Ted Kosmatka: Game Master
Theodore Anthony Kosmatka was born December 16, 1973 in northwest Indiana, and was raised in Chesterton IN. He studied biology and chemistry at Indiana University, and worked as a zookeeper, steel mill worker, and laboratory research tech before becoming a writer for video game company Valve in 2009 (a job he describes as ‘‘like working in heaven, and your big fear is being kicked out of paradise.’’) Kosmatka has five children and lives with his second wife in Washington State.
Kosmatka’s first professional story sale was ‘‘The God Engine’’ in Asimov’s (2005). Other notable short stories include ‘‘The Prophet of Flores’’ (2007), Nebula Award finalist ‘‘Divining Light’’ (2008), and Theodore Sturgeon Memorial Award finalist ‘‘Blood Dauber’’ (2009, with Michael Poore). His first novel The Games appeared in 2012 and was selected by Publishers Weekly as one of the best books of 2012. His second book Prophet of Bones is forthcoming in 2013. Kosmatka also wrote a short play, Steel, about life working in a steel mill, and has seen it produced in multiple venues.
Excerpts from the interview:
‘‘I wasn’t one of those kids who read Beowulf at age 4. Up until third grade, I was the wild kid in school, the troublemaker; then I got spinal meningitis. When I was finally conscious and could look around and interact with people again, my circumstances were changed. I’d been this hyper, ADHD kid who was bouncing off the walls, and now I was trapped in a hospital bed. Having nothing to do for hours was like torture.
‘‘My mother went to buy me a book in the hospital gift shop, but she couldn’t find any kids’ books. The only thing she could find were adult science fiction novels, so she bought Orion by Ben Bova and brought that to me. Up to that point, I’d never sat still for reading, but in the hospital it was my only option. So I read it, and I thought, ‘Where have books like this been all my life?’ I didn’t know that kind of storytelling existed. I think it took me the entire hospital stay to finish the novel. But after that, I was hooked.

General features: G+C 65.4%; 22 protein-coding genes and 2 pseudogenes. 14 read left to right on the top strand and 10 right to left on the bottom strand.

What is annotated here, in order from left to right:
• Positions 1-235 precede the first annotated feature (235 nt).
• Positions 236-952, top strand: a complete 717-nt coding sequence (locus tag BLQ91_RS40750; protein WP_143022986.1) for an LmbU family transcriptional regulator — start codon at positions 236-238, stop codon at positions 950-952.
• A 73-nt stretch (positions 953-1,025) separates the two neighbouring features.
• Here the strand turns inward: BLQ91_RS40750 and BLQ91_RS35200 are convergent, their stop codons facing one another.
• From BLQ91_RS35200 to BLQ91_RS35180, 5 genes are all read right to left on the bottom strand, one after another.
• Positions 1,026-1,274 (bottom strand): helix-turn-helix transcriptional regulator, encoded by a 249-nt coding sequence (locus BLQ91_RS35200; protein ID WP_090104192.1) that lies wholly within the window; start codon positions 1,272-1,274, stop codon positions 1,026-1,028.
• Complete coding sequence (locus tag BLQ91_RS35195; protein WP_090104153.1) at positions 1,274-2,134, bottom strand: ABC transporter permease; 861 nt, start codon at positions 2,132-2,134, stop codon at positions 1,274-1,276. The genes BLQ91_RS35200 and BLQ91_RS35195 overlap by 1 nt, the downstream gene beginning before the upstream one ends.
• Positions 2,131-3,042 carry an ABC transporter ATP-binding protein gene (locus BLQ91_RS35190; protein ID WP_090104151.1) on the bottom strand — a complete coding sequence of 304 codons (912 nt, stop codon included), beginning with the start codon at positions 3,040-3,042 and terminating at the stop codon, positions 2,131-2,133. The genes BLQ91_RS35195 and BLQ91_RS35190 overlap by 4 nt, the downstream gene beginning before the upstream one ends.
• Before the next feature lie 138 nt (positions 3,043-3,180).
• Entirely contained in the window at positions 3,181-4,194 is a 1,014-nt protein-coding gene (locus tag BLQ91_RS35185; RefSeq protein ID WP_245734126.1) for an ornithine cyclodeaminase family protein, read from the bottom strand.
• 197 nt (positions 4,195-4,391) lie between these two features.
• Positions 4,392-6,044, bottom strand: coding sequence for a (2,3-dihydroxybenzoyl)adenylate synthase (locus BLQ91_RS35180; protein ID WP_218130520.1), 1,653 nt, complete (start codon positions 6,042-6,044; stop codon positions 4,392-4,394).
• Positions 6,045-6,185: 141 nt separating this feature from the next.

‘‘The idea for my first novel goes all the way back to a job I had when I was 15 years old, as a corn de-tasseler on a farm. Since corn has both male and female reproductive organs, there’s a danger of self-fertilization if the tassels aren’t torn off. For normal corn, this isn’t a problem. But for hybrid seed corn, the idea is to get two different strains of corn to cross-pollinate, so the company would plant alternate strains every other row. Then it was my job to sit in a basket on a tractor that they drove across the field, and I’d tear the tassels off one strain of corn. I was working for below minimum wage (in Indiana, that was legal in agriculture, at least at the time). In high summer, a cornfield like that is a very science-fictional setting: you’re on Planet Corn. As far as you can see, corn is everywhere, like nothing else exists, and your hands are going and going, tearing at the tassels. You have to throw the tassels far enough behind you or you’ll get three feet of them stacked up in the bucket with you. Your body has to be totally focused, but your mind starts to drift. Doing this twelve hours a day, you have to daydream, or you’ll go crazy. At the time, all this effort to control the genes of corn got stirred around in my head, and somehow the idea of genetically engineered plants was transformed into an idea about genetically engineered gladiators. Or maybe it was just heat stroke. But the idea stuck….